noseries: ### 47 Three-Part Variations on 3 Different Kinds of Cubes

### Exhibitions

Documenta 4 | 1968.06.27 - 1968.10.06 | Galerie an der SchÃ¶nen Aussicht(Kassel, Germany) | Karlsaue park(Kassel, Germany) | Museum Fridericianum(Kassel, Germany) | Orangerie(Kassel, Germany)

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Artist: Sol LeWitt

installation | Enamel on steel | 600x200x200mm | 1968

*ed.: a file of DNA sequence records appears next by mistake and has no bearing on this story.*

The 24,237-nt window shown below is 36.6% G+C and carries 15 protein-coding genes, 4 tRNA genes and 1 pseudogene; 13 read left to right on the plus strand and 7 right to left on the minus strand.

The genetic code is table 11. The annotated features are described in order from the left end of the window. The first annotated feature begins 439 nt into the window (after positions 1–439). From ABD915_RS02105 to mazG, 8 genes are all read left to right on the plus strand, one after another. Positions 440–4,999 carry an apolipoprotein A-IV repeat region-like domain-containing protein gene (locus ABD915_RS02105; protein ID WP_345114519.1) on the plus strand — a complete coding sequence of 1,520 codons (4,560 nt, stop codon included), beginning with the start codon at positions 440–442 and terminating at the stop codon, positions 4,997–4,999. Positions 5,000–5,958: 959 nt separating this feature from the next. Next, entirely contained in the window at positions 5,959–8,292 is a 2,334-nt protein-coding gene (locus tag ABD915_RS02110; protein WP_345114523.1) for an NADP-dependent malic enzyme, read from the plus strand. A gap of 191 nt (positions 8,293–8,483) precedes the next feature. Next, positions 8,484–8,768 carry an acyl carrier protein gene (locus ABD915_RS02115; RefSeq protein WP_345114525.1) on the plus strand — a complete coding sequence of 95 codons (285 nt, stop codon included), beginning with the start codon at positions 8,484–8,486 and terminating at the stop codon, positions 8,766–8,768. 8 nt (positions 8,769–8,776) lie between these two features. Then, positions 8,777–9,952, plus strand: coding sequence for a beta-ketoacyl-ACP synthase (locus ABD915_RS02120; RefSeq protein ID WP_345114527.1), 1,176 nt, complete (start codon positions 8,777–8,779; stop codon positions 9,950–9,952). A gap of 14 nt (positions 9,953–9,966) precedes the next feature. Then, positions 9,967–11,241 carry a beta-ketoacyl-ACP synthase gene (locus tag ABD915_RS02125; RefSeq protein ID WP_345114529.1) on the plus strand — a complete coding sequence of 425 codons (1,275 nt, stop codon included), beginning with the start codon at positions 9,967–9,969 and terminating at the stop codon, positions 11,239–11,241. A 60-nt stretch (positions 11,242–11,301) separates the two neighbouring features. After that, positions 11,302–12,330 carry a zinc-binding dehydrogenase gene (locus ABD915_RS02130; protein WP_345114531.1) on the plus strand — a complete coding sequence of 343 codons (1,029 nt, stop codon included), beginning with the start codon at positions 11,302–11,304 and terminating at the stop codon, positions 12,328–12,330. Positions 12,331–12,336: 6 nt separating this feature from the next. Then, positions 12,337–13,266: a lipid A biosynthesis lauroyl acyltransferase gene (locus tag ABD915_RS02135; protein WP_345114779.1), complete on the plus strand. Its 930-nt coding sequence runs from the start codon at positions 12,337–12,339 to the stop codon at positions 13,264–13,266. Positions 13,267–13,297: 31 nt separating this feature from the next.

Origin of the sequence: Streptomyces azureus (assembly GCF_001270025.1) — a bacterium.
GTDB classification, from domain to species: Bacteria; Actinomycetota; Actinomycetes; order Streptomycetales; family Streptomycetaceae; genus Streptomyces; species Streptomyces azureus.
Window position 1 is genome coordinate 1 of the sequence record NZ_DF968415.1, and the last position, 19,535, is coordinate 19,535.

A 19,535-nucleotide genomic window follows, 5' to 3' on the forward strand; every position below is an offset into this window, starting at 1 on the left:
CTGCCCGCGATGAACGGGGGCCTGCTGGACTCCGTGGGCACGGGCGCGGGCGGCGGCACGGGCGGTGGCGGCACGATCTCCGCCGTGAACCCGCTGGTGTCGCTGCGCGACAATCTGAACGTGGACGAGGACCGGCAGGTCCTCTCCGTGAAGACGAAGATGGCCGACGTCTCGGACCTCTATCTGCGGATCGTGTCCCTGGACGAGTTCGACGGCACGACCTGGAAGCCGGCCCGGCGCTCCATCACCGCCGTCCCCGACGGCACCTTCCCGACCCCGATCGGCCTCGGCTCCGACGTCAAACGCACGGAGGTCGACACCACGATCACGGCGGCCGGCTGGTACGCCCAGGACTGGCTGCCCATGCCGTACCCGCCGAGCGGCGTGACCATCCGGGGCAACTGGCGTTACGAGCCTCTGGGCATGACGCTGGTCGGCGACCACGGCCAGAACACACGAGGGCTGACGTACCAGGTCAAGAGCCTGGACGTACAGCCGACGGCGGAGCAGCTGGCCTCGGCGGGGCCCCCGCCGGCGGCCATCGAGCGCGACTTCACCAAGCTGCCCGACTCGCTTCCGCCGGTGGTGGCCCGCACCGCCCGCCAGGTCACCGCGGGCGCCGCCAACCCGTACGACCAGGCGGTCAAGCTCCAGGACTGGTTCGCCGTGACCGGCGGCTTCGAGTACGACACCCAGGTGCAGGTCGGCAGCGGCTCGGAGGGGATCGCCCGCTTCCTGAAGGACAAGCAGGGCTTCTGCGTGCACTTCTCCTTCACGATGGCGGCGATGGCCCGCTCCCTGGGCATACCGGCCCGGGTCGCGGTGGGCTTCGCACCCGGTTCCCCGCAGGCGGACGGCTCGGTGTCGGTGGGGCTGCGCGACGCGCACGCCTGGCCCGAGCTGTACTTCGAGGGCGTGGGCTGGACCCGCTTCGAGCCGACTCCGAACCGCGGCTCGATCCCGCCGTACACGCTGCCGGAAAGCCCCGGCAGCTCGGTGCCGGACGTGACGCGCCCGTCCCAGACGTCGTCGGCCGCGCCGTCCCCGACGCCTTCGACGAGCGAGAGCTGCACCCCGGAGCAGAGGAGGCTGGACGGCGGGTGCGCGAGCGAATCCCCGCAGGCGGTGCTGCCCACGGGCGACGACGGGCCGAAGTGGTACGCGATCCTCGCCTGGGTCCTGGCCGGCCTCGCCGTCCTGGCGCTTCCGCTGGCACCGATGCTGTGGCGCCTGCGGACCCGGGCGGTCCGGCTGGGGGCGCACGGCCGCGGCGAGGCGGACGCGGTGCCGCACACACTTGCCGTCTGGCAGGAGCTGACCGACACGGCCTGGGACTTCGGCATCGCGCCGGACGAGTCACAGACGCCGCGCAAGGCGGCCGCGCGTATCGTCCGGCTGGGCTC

Sol LeWitt's 49 Three-Part Variations on Three Different Kinds of Cubes is the three-dimensional realization of a predetermined concept. The total number of variations and the arrangement of cubes in each unit were governed not by intuitive aesthetic decisions, but by mathematical logic. "In conceptual art, the idea or concept is the most important aspect of the work."1 LeWitt made this statement in his "Paragraphs on Conceptual Art," which appeared in Artforum in 1967, the same year that he made the first version of the Three-Part Variations on Three Different Kinds of Cubes. According to LeWitt, the ideas underlying conceptual art "need not be complex," and for multiple modular works he advocated using a simple form: "The form itself is of very limited importance; it becomes the grammar for the total work. In fact, it is best that the basic unit be deliberately uninteresting so that it may more easily become an intrinsic part of the entire work."2 For the Three-Part Variations on Three Different Kinds of Cubes, the basic vocabulary consists of the three types of cubes: solid cube, cube with opposite sides removed, and cube with one side removed. The variations represent all possible different three-part combinations of the types of cubes, vertical arrangements, and orientations. The solid cube is unchanged by its orientation, the cube with opposite sides removed appears in two orientations, with either front and back, or left and right sides removed, and the cube with one side removed appears in four different orientations, with left, right, front or back removed. Thus, the solid cube appears the least often, while the cube with one side removed appears the most. Many variations are based on combinations of cubes oriented in different directions, but if an entire stack is rotated or inverted no new combination is created.3 The stacks are placed in eight rows with between six and eight stacks in each row. Within many of the rows, cubes of a particular kind predominate, thus emphasizing the variations possible with that type of cube. The Three-Part Variations on Three Different Kinds of Cubes has appeared in a number of different forms: drawings presented on single sheets of paper, drawings reproduced in book form, and three-dimensional works made to different scales. None of these manifestations can be understood as the work itself; rather, each is a different physical realization of the same underlying idea. According to LeWitt, "The idea itself, even if not made visual, is as much a work of art as any finished product," and when a work is made in three dimensions, the material in which the work is realized should not draw attention to itself, so as to "engage the mind of the viewer rather than his eye or emotions."4 Although certain of LeWitt's structures resemble Minimalist sculpture in that they are fabricated using industrial techniques and materials, the underlying idea is different than the serial repetition of "one thing after another" advocated by Donald Judd as a way of escaping traditional sculptural composition.5 The catalogue for Sol LeWitt's 1978 exhibition at the Museum of Modern Art refers to two sculptural versions of the work: 47 Three-Part Variations on Three Different Kinds of Cubes (1967; exhibited at the Dwan gallery in 1968), which was fabricated in aluminum and then subsequently destroyed; and All Three-Part Variations on Three Different Kinds of Cubes(1969), with fifty-six units, fabricated in steel in 1974.6 The Oberlin 49 Three-Part Variations on Three Different Kinds of Cubes falls between these two versions. The arrangement of the eight rows follows the order and structure of LeWitt's book, 49 Three-Part Variations Using Three Different Kinds of Cubes, 1967-68.7 The scale of the Oberlin version is smaller than either of the other three-dimensional works. Furthermore, the individual units in the Oberlin work are free-standing, whereas the other versions presented each row on a single base. LeWitt has stated that "Each row is autonomous and can function independently of the entire piece while still implying the other rows," and the final version of the work, All Three-Part Variations on Three Different Kinds of Cubes, has in fact been dispersed, with each row sold separately.8 In the Oberlin version, the forty-nine variations known at the time the work was conceived are displayed together. M. Buskirk